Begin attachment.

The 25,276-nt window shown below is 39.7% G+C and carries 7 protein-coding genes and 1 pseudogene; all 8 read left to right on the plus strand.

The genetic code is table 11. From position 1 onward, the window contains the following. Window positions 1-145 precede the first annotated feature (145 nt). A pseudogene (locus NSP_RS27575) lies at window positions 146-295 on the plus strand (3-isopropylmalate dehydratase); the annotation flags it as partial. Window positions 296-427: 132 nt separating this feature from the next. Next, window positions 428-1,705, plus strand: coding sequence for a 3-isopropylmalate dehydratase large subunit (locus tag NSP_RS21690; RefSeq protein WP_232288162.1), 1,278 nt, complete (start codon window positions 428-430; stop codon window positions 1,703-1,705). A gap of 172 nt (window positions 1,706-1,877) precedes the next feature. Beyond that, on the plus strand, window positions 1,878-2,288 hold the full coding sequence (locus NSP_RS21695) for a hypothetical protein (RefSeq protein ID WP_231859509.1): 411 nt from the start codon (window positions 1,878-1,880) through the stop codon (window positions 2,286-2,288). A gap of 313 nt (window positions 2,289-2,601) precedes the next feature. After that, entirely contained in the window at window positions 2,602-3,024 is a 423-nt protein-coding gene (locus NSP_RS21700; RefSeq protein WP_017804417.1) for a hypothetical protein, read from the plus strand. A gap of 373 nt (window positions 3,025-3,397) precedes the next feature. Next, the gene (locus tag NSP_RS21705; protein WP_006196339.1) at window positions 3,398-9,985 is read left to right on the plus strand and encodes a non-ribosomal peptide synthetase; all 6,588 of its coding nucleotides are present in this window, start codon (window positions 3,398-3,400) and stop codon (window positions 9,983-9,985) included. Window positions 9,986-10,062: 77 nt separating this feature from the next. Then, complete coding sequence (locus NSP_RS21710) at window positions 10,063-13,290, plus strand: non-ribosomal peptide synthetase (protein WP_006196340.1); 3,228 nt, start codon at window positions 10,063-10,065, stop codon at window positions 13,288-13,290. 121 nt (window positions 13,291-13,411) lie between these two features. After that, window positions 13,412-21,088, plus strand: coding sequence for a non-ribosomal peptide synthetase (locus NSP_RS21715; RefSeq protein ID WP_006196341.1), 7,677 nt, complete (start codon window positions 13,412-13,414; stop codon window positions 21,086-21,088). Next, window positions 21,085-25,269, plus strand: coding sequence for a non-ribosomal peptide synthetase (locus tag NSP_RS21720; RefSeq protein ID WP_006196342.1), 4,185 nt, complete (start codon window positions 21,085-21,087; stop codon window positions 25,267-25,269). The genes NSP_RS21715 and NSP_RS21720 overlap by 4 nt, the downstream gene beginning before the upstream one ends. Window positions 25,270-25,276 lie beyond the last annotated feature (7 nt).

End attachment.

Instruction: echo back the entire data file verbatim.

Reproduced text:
The 25,276-nt window shown below is 39.7% G+C and carries 7 protein-coding genes and 1 pseudogene; all 8 read left to right on the plus strand.

The genetic code is table 11. From position 1 onward, the window contains the following. Window positions 1-145 precede the first annotated feature (145 nt). A pseudogene (locus NSP_RS27575) lies at window positions 146-295 on the plus strand (3-isopropylmalate dehydratase); the annotation flags it as partial. Window positions 296-427: 132 nt separating this feature from the next. Next, window positions 428-1,705, plus strand: coding sequence for a 3-isopropylmalate dehydratase large subunit (locus tag NSP_RS21690; RefSeq protein WP_232288162.1), 1,278 nt, complete (start codon window positions 428-430; stop codon window positions 1,703-1,705). A gap of 172 nt (window positions 1,706-1,877) precedes the next feature. Beyond that, on the plus strand, window positions 1,878-2,288 hold the full coding sequence (locus NSP_RS21695) for a hypothetical protein (RefSeq protein ID WP_231859509.1): 411 nt from the start codon (window positions 1,878-1,880) through the stop codon (window positions 2,286-2,288). A gap of 313 nt (window positions 2,289-2,601) precedes the next feature. After that, entirely contained in the window at window positions 2,602-3,024 is a 423-nt protein-coding gene (locus NSP_RS21700; RefSeq protein WP_017804417.1) for a hypothetical protein, read from the plus strand. A gap of 373 nt (window positions 3,025-3,397) precedes the next feature. Next, the gene (locus tag NSP_RS21705; protein WP_006196339.1) at window positions 3,398-9,985 is read left to right on the plus strand and encodes a non-ribosomal peptide synthetase; all 6,588 of its coding nucleotides are present in this window, start codon (window positions 3,398-3,400) and stop codon (window positions 9,983-9,985) included. Window positions 9,986-10,062: 77 nt separating this feature from the next. Then, complete coding sequence (locus NSP_RS21710) at window positions 10,063-13,290, plus strand: non-ribosomal peptide synthetase (protein WP_006196340.1); 3,228 nt, start codon at window positions 10,063-10,065, stop codon at window positions 13,288-13,290. 121 nt (window positions 13,291-13,411) lie between these two features. After that, window positions 13,412-21,088, plus strand: coding sequence for a non-ribosomal peptide synthetase (locus NSP_RS21715; RefSeq protein ID WP_006196341.1), 7,677 nt, complete (start codon window positions 13,412-13,414; stop codon window positions 21,086-21,088). Next, window positions 21,085-25,269, plus strand: coding sequence for a non-ribosomal peptide synthetase (locus tag NSP_RS21720; RefSeq protein ID WP_006196342.1), 4,185 nt, complete (start codon window positions 21,085-21,087; stop codon window positions 25,267-25,269). The genes NSP_RS21715 and NSP_RS21720 overlap by 4 nt, the downstream gene beginning before the upstream one ends. Window positions 25,270-25,276 lie beyond the last annotated feature (7 nt).